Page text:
In a symbolic reversal of the fossil fuel era, a U.S. start-up is making and burying 'bio-oil' from crop waste, aiming to cut carbon emissions - but the method is still small-scale and expensive
By Alister Doyle
GLASGOW, Nov 10 (Thomson Reuters Foundation) - A U.S. company is burying a dark, gooey oil made from crop waste deep underground to fight climate change, using an expensive technology that marks a symbolic reversal of the fossil-fuel age.
Since starting operations in January, Charm Industrial says it has buried the equivalent of 5,000 tonnes of carbon dioxide contained in a "bio-oil" generated from agricultural waste such as crop stalks or walnut shells.
Charm's technology, from harvest to injection in rocks deep underground, costs an expensive $600 per tonne of carbon dioxide - and 5,000 tonnes is roughly the equivalent of the annual greenhouse gas emissions of just 300 Americans.
"It's still a drop in the bucket," but what will matter is the speed of boosting volumes, Charm's chief executive Peter Reinhardt told the Thomson Reuters Foundation on the sidelines of the COP 26 U.N. climate conference in Glasgow.
San Francisco-based Charm, with its 16 employees, represents a miniscule about-turn for the modern U.S. oil industry, which drilled its first commercial well in Pennsylvania in 1859.
Reinhardt says his long-term goal is to get prices down to $50 a tonne, adding that 5,000 tonnes exceeds the amounts buried so far by other carbon removal firms seeking to complement government efforts to cut emissions.
Switzerland's Climeworks, for instance, opened a facility in Iceland in September with capacity to suck 4,000 tonnes of carbon dioxide from thin air every year.
Many environmental activists are dismissive, fearing sci-fi ideas distract from the emissions reductions that are meant to be the focus of the two-week COP26 in Glasgow. They point out that forests soak up carbon for free.
"Reduce emissions - stop talking about how you are going to capture them," said Juan Pablo Osornio, senior political lead for Greenpeace International.
"We need to carefully assess these technologies," said Diana Ürge-Vorsatz, a professor at the Central European University in Hungary.
They are costly, may require large amounts of energy and could have knock-on impacts for land use, forests, water, fertilisers and biodiversity, she added, noting that this was her personal opinion.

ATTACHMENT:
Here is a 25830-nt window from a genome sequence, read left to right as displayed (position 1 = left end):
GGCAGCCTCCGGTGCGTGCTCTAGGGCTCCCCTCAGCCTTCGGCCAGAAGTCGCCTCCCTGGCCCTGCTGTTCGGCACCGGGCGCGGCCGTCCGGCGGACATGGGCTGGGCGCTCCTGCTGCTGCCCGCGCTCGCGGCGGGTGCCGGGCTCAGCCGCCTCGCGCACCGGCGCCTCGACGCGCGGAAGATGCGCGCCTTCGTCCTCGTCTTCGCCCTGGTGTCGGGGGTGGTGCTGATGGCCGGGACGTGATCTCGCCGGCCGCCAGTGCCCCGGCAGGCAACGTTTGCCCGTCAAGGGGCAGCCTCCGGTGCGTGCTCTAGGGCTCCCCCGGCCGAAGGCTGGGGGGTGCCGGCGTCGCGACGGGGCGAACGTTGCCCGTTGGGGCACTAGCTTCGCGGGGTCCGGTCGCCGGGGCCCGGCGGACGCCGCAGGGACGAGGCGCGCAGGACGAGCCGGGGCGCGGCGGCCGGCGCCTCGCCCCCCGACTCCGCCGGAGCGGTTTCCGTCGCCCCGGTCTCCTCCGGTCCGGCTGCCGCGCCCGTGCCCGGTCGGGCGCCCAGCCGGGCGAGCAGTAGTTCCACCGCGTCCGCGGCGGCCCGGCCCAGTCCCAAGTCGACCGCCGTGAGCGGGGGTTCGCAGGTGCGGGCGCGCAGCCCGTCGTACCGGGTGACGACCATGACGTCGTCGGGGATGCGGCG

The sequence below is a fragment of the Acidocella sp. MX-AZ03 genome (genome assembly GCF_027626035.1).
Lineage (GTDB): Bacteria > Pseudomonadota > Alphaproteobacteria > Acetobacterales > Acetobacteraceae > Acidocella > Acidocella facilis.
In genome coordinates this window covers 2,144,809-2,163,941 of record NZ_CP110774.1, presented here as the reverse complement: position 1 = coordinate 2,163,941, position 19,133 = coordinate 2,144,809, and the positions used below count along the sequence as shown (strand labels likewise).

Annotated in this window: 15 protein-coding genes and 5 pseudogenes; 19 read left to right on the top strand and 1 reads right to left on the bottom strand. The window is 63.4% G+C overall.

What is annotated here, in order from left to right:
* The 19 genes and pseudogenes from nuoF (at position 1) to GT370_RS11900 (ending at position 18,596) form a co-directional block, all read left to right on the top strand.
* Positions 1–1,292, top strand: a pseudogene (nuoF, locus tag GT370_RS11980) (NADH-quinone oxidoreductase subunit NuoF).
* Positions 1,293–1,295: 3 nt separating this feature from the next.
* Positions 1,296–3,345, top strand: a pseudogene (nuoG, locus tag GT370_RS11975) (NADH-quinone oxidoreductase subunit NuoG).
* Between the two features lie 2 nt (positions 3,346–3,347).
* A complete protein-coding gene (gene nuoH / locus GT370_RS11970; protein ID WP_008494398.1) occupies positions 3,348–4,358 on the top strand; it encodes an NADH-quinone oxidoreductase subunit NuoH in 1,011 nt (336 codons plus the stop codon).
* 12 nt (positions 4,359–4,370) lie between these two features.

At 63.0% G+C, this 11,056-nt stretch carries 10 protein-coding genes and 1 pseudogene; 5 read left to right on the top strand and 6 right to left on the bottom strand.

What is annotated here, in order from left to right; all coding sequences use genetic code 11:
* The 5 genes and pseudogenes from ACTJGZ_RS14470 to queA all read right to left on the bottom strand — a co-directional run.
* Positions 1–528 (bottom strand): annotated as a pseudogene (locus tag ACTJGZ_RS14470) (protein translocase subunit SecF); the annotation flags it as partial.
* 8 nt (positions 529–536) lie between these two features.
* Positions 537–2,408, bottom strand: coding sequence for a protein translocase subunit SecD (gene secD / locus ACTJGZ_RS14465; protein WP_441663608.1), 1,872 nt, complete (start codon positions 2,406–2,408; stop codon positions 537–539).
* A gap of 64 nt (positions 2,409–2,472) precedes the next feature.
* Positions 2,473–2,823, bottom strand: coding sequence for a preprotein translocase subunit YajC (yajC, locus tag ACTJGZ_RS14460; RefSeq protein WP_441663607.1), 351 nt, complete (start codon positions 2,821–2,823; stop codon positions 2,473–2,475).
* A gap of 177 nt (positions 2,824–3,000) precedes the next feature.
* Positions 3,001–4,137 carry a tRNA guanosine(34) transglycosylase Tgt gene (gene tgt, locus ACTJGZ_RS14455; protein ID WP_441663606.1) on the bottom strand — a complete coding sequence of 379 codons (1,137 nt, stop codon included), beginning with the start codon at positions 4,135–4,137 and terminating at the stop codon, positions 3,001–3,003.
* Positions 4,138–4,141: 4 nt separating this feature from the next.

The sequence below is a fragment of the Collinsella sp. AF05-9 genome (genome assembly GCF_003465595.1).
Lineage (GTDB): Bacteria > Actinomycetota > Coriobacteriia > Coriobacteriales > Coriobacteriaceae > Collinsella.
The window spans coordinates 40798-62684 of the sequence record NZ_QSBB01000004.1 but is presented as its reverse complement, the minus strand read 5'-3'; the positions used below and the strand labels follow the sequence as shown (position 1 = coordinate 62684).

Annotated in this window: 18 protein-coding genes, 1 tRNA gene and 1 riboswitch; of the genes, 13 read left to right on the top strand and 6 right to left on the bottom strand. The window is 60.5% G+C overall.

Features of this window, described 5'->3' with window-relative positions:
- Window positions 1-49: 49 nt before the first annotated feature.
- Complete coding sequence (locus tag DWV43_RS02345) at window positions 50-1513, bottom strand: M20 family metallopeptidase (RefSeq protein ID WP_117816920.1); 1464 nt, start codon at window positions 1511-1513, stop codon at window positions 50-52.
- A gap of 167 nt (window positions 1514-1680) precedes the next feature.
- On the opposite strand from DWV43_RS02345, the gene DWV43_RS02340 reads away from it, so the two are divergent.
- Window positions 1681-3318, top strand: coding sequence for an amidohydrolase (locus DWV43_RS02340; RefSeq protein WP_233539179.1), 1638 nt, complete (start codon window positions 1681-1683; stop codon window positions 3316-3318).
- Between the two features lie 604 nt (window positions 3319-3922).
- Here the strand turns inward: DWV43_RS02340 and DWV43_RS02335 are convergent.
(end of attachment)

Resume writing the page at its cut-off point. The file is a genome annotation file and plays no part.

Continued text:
Ürge-Vorsatz separately co-chairs a U.N. panel of climate scientists looking at ways to solve global warming, with a report due for publication in 2022.
Still, she said the world will likely need to extract carbon from the air using nature to help get on track to avert worsening floods, heatwaves, droughts and loss of species this century.
Charm has backers including Microsoft, Stripe and Shopify, which invest in carbon start-ups to offset their greenhouse gas emissions, hoping some will grow fast and be able to sequester huge volumes in future.
Nan Ransohoff, head of climate at digital payments processor Stripe, said the firm had so far committed $9 million to carbon removal tech firms, including Climeworks and Charm, at prices of up to $2,000 a tonne of carbon dioxide. The goal was to boost innovation, she added.
Reinhardt said waste such as stubble, corn husks, leaves and branches left over from timber harvesting could be turned into bio-oil and then buried. Such products are often used for animal feed, burnt or ploughed into the ground as fertilisers.
In Charm's process, the oil is produced in a "pyrolizer", a machine where biomass is heated, producing an oil low in energy and high in carbon in a self-sustaining chemical reaction. Reinhardt described the resulting oil as "carbon glue".
So far, the company has delivered crop waste to other firms that produce the oil in pyrolizers but is now building its own mobile model, able to fit on a truck.
It will travel to "wherever the cheapest biomass is", such as after harvest in Kansas or to Canada when foresters thin out woods, he said.
"Eventually we will operate the pyrolizer on the field, like a combine harvester. It will go back and forth, stop at the edge (and) unload a bunch of bio-oil," he said.
The hope, he added, is that thousands of farmers around the globe will adopt the technology.
(Reporting by Alister Doyle; editing by Megan Rowling @meganrowling. Please credit the Thomson Reuters Foundation, the charitable arm of Thomson Reuters, that covers the lives of people around the world who struggle to live freely or fairly. Visit http://news.trust.org/climate)
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